Migration to and from Libya has always been important, even before the ousting of Muammar Gaddafi in 2011. The current state of the country has not stopped the influx of migrants, most especially unaccompanied minors, in search of a better life.
According to a study released by the United Nations children’s agency (UNICEF), “Thousands of African children flee to Italy across the Mediterranean Sea facing abuse and violence in Libya and most of them go alone and unprepared for Europe.” The main entry points into Libya have not changed. Refugees and unaccompanied migrants from East Africa usually cross the Sudanese border south-east of Kufra, while those from West and Central Africa mostly arrive from Niger to the south of Sebha.
The study revealed how the majority of Africa’s child migrants leave home without their parents’ knowledge – often due to domestic violence or family disputes – and do not aim to go to Europe, but plan to find work in nearby countries. But due to the violence, harassment or aggression in the hands of adults at the detention camps in Libya, they are forced to extend their journeys to Europe.
Three-quarters of the migrant women and children interviewed by UNICEF said that they had to rely on smugglers and this has left many in debt under a ‘pay as you go’ arrangement. This has further made them vulnerable to abuse, abduction and trafficking.
At least 12,200 children arrived in Italy in the first half of the year, all but a few having travelled alone, UNICEF said.
“Concerns are growing about unaccompanied minors on the move, especially in Libya,” UNICEF spokesman, Patrick Rose said. More than 7 million children in West and Central Africa are on the move due to violence, poverty and climate change, making up over half of all migrants in the region.”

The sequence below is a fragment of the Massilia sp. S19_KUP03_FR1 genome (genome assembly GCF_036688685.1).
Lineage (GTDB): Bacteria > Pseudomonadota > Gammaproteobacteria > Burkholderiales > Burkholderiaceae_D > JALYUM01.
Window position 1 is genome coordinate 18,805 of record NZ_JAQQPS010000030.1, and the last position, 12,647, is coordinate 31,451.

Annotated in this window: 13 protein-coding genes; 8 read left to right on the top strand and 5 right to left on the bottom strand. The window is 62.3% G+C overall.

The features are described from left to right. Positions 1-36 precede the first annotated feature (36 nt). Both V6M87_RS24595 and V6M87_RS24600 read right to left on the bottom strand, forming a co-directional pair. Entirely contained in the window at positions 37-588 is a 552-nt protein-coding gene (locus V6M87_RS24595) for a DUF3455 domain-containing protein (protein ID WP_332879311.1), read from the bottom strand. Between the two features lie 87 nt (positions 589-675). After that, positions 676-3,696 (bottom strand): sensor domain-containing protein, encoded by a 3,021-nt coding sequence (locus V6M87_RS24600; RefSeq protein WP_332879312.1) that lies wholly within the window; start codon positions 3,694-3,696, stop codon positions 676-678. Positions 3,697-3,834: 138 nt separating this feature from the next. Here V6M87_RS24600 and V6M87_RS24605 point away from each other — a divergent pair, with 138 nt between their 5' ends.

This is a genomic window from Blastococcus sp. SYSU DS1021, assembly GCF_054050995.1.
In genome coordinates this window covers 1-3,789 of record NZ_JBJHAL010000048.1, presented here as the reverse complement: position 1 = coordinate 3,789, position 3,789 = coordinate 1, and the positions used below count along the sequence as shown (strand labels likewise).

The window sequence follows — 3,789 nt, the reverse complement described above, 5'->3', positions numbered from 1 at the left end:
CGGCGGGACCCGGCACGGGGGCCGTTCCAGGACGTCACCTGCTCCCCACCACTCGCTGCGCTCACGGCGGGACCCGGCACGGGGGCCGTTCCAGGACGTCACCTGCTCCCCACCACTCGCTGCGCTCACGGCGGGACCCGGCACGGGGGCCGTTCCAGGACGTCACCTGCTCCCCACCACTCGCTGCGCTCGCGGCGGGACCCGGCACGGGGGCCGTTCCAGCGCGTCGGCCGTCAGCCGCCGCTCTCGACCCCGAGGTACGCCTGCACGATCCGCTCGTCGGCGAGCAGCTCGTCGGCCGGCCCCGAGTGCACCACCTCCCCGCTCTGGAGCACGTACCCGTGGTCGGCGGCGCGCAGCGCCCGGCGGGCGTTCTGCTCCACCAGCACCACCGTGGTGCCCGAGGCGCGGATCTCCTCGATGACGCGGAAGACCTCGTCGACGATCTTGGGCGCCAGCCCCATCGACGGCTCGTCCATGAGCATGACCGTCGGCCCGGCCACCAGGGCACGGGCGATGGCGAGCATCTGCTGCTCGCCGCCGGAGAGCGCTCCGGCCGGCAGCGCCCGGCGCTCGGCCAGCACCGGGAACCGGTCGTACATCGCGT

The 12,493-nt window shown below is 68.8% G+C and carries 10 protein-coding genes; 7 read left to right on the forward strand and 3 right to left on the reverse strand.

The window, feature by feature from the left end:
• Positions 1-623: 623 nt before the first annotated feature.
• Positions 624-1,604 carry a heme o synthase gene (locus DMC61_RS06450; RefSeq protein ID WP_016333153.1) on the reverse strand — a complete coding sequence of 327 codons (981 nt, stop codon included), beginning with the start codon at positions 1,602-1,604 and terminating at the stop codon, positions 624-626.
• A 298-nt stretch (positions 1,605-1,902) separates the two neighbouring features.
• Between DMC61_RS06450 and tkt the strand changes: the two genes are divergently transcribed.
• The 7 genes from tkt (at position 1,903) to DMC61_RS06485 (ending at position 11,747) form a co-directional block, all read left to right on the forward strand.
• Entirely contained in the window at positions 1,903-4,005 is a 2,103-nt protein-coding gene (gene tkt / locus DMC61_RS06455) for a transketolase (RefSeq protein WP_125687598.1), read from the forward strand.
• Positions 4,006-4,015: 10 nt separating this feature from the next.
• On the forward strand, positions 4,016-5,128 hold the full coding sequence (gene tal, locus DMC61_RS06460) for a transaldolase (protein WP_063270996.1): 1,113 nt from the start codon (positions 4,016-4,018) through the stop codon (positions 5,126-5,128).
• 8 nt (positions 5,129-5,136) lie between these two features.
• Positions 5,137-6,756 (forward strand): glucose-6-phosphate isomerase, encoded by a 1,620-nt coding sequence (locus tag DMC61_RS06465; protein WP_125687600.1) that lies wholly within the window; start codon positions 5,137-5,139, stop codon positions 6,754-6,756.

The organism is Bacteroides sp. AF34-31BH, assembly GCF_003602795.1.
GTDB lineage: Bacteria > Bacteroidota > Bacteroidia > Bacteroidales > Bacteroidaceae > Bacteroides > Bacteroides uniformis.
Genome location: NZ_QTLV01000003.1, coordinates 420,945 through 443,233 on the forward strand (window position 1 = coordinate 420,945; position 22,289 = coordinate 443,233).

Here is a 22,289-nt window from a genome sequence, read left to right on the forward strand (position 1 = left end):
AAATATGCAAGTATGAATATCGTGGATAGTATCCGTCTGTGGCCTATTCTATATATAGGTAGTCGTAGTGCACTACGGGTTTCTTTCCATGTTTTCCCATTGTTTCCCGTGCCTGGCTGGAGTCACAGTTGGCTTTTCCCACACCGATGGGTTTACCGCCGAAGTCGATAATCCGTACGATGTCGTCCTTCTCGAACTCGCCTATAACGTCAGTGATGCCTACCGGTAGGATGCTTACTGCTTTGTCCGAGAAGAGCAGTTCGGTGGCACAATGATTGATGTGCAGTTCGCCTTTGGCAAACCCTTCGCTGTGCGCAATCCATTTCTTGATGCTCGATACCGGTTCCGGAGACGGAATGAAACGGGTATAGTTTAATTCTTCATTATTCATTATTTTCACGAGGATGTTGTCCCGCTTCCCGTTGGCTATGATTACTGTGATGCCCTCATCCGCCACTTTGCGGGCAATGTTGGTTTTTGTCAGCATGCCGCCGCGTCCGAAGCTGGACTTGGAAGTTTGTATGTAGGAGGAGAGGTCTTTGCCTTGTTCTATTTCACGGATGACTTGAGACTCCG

Afshan Khan, UNICEF’s director for Europe and Central Asia said: “What is striking about this study is it shows for the first time that there are overwhelmingly far more reasons that push children to leave their homes than have been previously understood, and fewer pull factors that lure them to Europe.”
Adding to the study, the International Organization for Migration (IOM) stated that at least 20,000 migrants are being detained in Libya. Many are extorted for money by smugglers and gangs, and rising numbers are traded – in what they call slave markets – for forced labour and sexual exploitation.
The state of the detention camps are deplorable as most of its occupants – being mostly women and children – suffer from various diseases and are left in unsanitary situations.
Also, the Office of the United Nations High Commissioner for Refugees (UNHCR), also known as the UN Refugee Agency released a study of mixed refugee and migrant flows. Indicating that the profiles and nationalities of people arriving and leaving Libya have been evolving over the past few years. With a marked decrease in those originating in East Africa and an increase in those from West Africa, who now represent well over half of all arrivals to Europe through the Central Mediterranean route from Libya to Italy.
With an increased influx rate of unaccompanied minors from West Africa, UNICEF and other international bodies have called on all concerned parties to take necessary action and provide safe and legal pathways for children fleeing from armed conflict, persecution and violence, or seeking better opportunities.
It is time to stop the exploitation, abuse, and death of women and children on this route of misery. Women and children deserve to be protected from violence, exploitation and abuse along their journey. They should not have to put their lives in the hands of smugglers. They should be afforded safe and legal pathways to a better life.